A Minnesota-based outfitter is giving a new twist to the term 'having a cold one.'

Nick Painovich operates the Igloo Bar, a winter watering hole planted directly on top of the frozen expanse of Lake of the Woods, about 15 kilometres south of the Canadian border.

The bar is situated on Zippel Bay, and is accessed from land by a large ice road. The structure is about 7 metres wide by 18 metres long and is dragged out on the ice in two sections, on skids, said Painovich.

"We designed it in the shape of an igloo," Painovich said. "It's got a steel floor but it's shaped like an igloo. It has sprayed foam for good insulation and to keep it a little on the light side."

Igloo Bar interior

The Igloo Bar has tables around the interior and patrons can ice fish while eating and drinking. (minnesotacabinandlandrentals.com)

The interior is 100 square metres and features tables set up around the perimeter and a stand up bar through the middle.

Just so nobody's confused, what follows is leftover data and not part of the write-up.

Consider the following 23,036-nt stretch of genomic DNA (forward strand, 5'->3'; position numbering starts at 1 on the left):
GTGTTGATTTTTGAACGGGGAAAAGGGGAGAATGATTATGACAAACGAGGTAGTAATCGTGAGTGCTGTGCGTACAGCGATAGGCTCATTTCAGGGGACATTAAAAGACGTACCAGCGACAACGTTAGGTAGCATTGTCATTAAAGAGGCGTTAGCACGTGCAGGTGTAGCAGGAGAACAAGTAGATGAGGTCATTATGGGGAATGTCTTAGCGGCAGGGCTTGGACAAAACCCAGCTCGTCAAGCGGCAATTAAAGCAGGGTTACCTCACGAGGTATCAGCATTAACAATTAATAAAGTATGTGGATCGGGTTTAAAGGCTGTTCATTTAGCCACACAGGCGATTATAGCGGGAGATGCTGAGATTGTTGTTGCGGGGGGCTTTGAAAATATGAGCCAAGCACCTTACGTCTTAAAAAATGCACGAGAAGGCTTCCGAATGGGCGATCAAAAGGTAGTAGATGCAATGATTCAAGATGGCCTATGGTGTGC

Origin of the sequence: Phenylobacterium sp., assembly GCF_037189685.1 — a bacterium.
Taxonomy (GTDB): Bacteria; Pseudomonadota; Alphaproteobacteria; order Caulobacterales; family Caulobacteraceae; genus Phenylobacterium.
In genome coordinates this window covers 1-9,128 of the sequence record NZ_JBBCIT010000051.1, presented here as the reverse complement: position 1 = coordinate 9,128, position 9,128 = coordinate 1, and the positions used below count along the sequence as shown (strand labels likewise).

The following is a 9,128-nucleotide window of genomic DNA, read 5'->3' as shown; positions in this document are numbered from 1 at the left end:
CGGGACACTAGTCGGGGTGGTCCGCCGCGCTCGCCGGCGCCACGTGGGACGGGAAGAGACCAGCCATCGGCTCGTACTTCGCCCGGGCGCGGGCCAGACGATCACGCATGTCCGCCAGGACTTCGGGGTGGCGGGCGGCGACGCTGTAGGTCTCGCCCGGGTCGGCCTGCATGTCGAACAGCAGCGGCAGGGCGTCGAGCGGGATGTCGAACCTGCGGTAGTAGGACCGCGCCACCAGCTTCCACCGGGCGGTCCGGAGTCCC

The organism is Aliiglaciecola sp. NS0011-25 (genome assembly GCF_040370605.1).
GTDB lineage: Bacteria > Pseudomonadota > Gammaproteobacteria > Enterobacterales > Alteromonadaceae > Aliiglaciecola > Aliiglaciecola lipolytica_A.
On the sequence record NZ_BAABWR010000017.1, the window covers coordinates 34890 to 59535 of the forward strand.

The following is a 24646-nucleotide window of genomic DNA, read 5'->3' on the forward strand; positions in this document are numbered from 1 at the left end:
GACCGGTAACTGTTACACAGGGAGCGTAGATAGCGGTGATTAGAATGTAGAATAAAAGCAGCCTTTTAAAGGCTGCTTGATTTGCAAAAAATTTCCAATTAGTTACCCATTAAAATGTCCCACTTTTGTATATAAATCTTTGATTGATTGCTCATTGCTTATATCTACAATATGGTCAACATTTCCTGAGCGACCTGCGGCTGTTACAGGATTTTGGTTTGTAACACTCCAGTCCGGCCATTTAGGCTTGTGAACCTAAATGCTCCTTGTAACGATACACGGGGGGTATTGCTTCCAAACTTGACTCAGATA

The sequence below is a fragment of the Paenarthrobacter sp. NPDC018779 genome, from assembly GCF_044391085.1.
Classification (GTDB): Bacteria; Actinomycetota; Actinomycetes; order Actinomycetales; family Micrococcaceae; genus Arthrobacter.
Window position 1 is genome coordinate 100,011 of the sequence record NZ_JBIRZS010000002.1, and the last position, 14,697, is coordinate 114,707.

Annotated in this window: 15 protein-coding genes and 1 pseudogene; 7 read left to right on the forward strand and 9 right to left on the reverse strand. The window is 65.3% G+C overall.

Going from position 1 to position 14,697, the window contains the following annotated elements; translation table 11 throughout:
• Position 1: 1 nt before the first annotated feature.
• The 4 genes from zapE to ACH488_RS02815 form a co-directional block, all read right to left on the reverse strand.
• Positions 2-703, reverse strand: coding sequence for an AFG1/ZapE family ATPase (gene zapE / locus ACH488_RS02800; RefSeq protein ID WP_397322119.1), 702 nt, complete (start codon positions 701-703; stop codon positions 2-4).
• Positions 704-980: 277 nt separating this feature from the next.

It offers beverages, food, satellite tv and heated outhouses to patrons who travel there from both sides of the border.

Bar offers indoor ice fishing

Painovich said although it's set up as a full cocktail bar, you can fish through holes in the floor of the Igloo Bar, which occasionally makes for some exciting moments.

"The place rocks pretty good," when a fish gets caught in the bar, said Painovich. "It's worse when the rattle wheel takes off and they miss a fish. They probably have to buy everyone a round or two because of it."

Painovich said the bar is approved by the Minnesota health department, although there were numerous hoops and permits to get it open.

He said the Igloo Bar is profitable, although it cost about $100 thousand U.S. to build.

It's well used by ice fisherman, as well as by snowmobilers and even cross-country skiers, he said. It's proven to be a draw on both sides of the border.

"People come from Canada by ski and snowmobile on groomed trail," Painovich said. "So it's a popular spot on weekends. We have a lot of friends in Canada."

The Igloo Bar is open 6 days a week, from noon to 10 p.m.